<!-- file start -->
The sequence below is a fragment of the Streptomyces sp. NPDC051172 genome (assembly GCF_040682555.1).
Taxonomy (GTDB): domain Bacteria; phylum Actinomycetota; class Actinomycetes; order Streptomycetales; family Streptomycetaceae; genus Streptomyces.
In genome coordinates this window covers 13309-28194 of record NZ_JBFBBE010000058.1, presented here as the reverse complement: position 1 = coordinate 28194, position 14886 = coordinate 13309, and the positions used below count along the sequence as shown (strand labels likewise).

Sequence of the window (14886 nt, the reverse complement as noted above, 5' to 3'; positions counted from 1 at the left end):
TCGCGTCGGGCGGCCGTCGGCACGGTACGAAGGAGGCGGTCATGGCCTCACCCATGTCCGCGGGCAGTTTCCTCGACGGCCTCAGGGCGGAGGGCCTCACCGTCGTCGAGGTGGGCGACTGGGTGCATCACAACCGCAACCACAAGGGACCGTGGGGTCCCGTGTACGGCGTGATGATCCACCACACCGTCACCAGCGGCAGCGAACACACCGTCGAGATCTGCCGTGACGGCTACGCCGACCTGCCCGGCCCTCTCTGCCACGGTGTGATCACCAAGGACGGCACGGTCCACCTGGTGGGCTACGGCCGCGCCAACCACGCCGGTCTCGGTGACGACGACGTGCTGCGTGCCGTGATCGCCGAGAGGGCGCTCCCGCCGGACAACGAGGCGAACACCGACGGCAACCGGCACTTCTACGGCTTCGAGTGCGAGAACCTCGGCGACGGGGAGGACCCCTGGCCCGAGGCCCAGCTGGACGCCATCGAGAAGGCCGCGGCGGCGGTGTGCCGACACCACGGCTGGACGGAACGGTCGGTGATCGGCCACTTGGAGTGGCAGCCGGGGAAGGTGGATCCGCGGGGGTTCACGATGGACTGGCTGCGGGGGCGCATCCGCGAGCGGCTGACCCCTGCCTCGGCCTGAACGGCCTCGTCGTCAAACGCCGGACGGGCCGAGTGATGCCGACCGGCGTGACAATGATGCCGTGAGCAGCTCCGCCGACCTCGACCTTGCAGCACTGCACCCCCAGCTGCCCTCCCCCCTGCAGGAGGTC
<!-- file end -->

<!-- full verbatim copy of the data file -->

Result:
The sequence below is a fragment of the Streptomyces sp. NPDC051172 genome (assembly GCF_040682555.1).
Taxonomy (GTDB): domain Bacteria; phylum Actinomycetota; class Actinomycetes; order Streptomycetales; family Streptomycetaceae; genus Streptomyces.
In genome coordinates this window covers 13309-28194 of record NZ_JBFBBE010000058.1, presented here as the reverse complement: position 1 = coordinate 28194, position 14886 = coordinate 13309, and the positions used below count along the sequence as shown (strand labels likewise).

Sequence of the window (14886 nt, the reverse complement as noted above, 5' to 3'; positions counted from 1 at the left end):
TCGCGTCGGGCGGCCGTCGGCACGGTACGAAGGAGGCGGTCATGGCCTCACCCATGTCCGCGGGCAGTTTCCTCGACGGCCTCAGGGCGGAGGGCCTCACCGTCGTCGAGGTGGGCGACTGGGTGCATCACAACCGCAACCACAAGGGACCGTGGGGTCCCGTGTACGGCGTGATGATCCACCACACCGTCACCAGCGGCAGCGAACACACCGTCGAGATCTGCCGTGACGGCTACGCCGACCTGCCCGGCCCTCTCTGCCACGGTGTGATCACCAAGGACGGCACGGTCCACCTGGTGGGCTACGGCCGCGCCAACCACGCCGGTCTCGGTGACGACGACGTGCTGCGTGCCGTGATCGCCGAGAGGGCGCTCCCGCCGGACAACGAGGCGAACACCGACGGCAACCGGCACTTCTACGGCTTCGAGTGCGAGAACCTCGGCGACGGGGAGGACCCCTGGCCCGAGGCCCAGCTGGACGCCATCGAGAAGGCCGCGGCGGCGGTGTGCCGACACCACGGCTGGACGGAACGGTCGGTGATCGGCCACTTGGAGTGGCAGCCGGGGAAGGTGGATCCGCGGGGGTTCACGATGGACTGGCTGCGGGGGCGCATCCGCGAGCGGCTGACCCCTGCCTCGGCCTGAACGGCCTCGTCGTCAAACGCCGGACGGGCCGAGTGATGCCGACCGGCGTGACAATGATGCCGTGAGCAGCTCCGCCGACCTCGACCTTGCAGCACTGCACCCCCAGCTGCCCTCCCCCCTGCAGGAGGTC